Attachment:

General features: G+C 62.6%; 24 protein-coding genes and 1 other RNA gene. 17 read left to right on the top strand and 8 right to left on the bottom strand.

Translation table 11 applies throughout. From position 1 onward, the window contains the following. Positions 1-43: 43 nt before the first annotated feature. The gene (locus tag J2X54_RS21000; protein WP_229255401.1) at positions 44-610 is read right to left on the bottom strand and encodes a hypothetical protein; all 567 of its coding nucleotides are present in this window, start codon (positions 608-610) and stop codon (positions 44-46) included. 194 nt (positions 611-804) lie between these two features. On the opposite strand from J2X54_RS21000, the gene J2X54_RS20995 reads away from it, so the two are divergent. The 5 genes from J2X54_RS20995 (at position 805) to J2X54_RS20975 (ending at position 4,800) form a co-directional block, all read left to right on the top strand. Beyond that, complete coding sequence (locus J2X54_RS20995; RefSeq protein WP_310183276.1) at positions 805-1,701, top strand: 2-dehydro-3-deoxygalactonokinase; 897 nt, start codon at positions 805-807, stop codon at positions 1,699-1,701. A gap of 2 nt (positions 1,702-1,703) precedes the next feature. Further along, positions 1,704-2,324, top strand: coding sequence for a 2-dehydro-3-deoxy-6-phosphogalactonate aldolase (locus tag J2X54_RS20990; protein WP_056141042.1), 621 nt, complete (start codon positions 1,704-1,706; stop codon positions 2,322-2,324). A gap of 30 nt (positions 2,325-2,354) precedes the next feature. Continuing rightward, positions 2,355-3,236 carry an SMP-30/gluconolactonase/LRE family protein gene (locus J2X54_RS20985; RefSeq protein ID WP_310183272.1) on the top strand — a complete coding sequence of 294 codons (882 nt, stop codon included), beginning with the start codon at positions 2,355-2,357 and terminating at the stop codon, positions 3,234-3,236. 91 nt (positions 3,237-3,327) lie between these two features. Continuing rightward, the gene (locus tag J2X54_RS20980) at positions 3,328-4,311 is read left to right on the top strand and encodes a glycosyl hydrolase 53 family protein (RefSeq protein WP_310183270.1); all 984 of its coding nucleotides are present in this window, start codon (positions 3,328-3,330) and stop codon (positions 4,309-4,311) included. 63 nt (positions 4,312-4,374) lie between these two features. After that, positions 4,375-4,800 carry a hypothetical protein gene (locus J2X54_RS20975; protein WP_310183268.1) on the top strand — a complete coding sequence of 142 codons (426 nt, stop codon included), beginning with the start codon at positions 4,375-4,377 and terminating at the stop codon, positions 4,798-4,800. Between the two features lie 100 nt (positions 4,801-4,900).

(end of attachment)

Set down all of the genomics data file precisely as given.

General features: G+C 62.6%; 24 protein-coding genes and 1 other RNA gene. 17 read left to right on the top strand and 8 right to left on the bottom strand.

Translation table 11 applies throughout. From position 1 onward, the window contains the following. Positions 1-43: 43 nt before the first annotated feature. The gene (locus tag J2X54_RS21000; protein WP_229255401.1) at positions 44-610 is read right to left on the bottom strand and encodes a hypothetical protein; all 567 of its coding nucleotides are present in this window, start codon (positions 608-610) and stop codon (positions 44-46) included. 194 nt (positions 611-804) lie between these two features. On the opposite strand from J2X54_RS21000, the gene J2X54_RS20995 reads away from it, so the two are divergent. The 5 genes from J2X54_RS20995 (at position 805) to J2X54_RS20975 (ending at position 4,800) form a co-directional block, all read left to right on the top strand. Beyond that, complete coding sequence (locus J2X54_RS20995; RefSeq protein WP_310183276.1) at positions 805-1,701, top strand: 2-dehydro-3-deoxygalactonokinase; 897 nt, start codon at positions 805-807, stop codon at positions 1,699-1,701. A gap of 2 nt (positions 1,702-1,703) precedes the next feature. Further along, positions 1,704-2,324, top strand: coding sequence for a 2-dehydro-3-deoxy-6-phosphogalactonate aldolase (locus tag J2X54_RS20990; protein WP_056141042.1), 621 nt, complete (start codon positions 1,704-1,706; stop codon positions 2,322-2,324). A gap of 30 nt (positions 2,325-2,354) precedes the next feature. Continuing rightward, positions 2,355-3,236 carry an SMP-30/gluconolactonase/LRE family protein gene (locus J2X54_RS20985; RefSeq protein ID WP_310183272.1) on the top strand — a complete coding sequence of 294 codons (882 nt, stop codon included), beginning with the start codon at positions 2,355-2,357 and terminating at the stop codon, positions 3,234-3,236. 91 nt (positions 3,237-3,327) lie between these two features. Continuing rightward, the gene (locus tag J2X54_RS20980) at positions 3,328-4,311 is read left to right on the top strand and encodes a glycosyl hydrolase 53 family protein (RefSeq protein WP_310183270.1); all 984 of its coding nucleotides are present in this window, start codon (positions 3,328-3,330) and stop codon (positions 4,309-4,311) included. 63 nt (positions 4,312-4,374) lie between these two features. After that, positions 4,375-4,800 carry a hypothetical protein gene (locus J2X54_RS20975; protein WP_310183268.1) on the top strand — a complete coding sequence of 142 codons (426 nt, stop codon included), beginning with the start codon at positions 4,375-4,377 and terminating at the stop codon, positions 4,798-4,800. Between the two features lie 100 nt (positions 4,801-4,900).